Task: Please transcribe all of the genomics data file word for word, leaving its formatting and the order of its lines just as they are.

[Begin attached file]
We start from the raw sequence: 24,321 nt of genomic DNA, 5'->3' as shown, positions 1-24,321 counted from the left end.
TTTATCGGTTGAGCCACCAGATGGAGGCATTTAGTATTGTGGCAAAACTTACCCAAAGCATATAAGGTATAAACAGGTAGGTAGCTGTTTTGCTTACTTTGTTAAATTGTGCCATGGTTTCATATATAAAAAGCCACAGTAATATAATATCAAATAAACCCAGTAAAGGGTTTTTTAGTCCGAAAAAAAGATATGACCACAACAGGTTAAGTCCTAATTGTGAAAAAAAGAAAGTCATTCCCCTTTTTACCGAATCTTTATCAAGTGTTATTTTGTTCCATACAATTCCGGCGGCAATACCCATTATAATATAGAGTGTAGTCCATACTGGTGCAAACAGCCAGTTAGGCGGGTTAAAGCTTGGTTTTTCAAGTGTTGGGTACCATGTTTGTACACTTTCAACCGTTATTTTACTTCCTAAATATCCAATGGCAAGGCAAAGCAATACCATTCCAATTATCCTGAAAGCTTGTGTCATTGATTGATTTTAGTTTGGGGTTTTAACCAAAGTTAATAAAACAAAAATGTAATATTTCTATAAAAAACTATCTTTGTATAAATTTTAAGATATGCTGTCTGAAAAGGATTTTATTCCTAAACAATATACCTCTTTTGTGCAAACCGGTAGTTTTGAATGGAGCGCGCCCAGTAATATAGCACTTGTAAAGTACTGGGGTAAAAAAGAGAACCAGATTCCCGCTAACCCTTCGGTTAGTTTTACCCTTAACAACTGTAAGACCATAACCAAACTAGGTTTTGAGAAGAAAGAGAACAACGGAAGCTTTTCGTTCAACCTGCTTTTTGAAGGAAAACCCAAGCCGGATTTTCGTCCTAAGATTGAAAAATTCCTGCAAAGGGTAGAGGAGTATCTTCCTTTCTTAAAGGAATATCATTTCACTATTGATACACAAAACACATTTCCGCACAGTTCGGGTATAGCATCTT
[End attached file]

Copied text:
We start from the raw sequence: 24,321 nt of genomic DNA, 5'->3' as shown, positions 1-24,321 counted from the left end.
TTTATCGGTTGAGCCACCAGATGGAGGCATTTAGTATTGTGGCAAAACTTACCCAAAGCATATAAGGTATAAACAGGTAGGTAGCTGTTTTGCTTACTTTGTTAAATTGTGCCATGGTTTCATATATAAAAAGCCACAGTAATATAATATCAAATAAACCCAGTAAAGGGTTTTTTAGTCCGAAAAAAAGATATGACCACAACAGGTTAAGTCCTAATTGTGAAAAAAAGAAAGTCATTCCCCTTTTTACCGAATCTTTATCAAGTGTTATTTTGTTCCATACAATTCCGGCGGCAATACCCATTATAATATAGAGTGTAGTCCATACTGGTGCAAACAGCCAGTTAGGCGGGTTAAAGCTTGGTTTTTCAAGTGTTGGGTACCATGTTTGTACACTTTCAACCGTTATTTTACTTCCTAAATATCCAATGGCAAGGCAAAGCAATACCATTCCAATTATCCTGAAAGCTTGTGTCATTGATTGATTTTAGTTTGGGGTTTTAACCAAAGTTAATAAAACAAAAATGTAATATTTCTATAAAAAACTATCTTTGTATAAATTTTAAGATATGCTGTCTGAAAAGGATTTTATTCCTAAACAATATACCTCTTTTGTGCAAACCGGTAGTTTTGAATGGAGCGCGCCCAGTAATATAGCACTTGTAAAGTACTGGGGTAAAAAAGAGAACCAGATTCCCGCTAACCCTTCGGTTAGTTTTACCCTTAACAACTGTAAGACCATAACCAAACTAGGTTTTGAGAAGAAAGAGAACAACGGAAGCTTTTCGTTCAACCTGCTTTTTGAAGGAAAACCCAAGCCGGATTTTCGTCCTAAGATTGAAAAATTCCTGCAAAGGGTAGAGGAGTATCTTCCTTTCTTAAAGGAATATCATTTCACTATTGATACACAAAACACATTTCCGCACAGTTCGGGTATAGCATCTT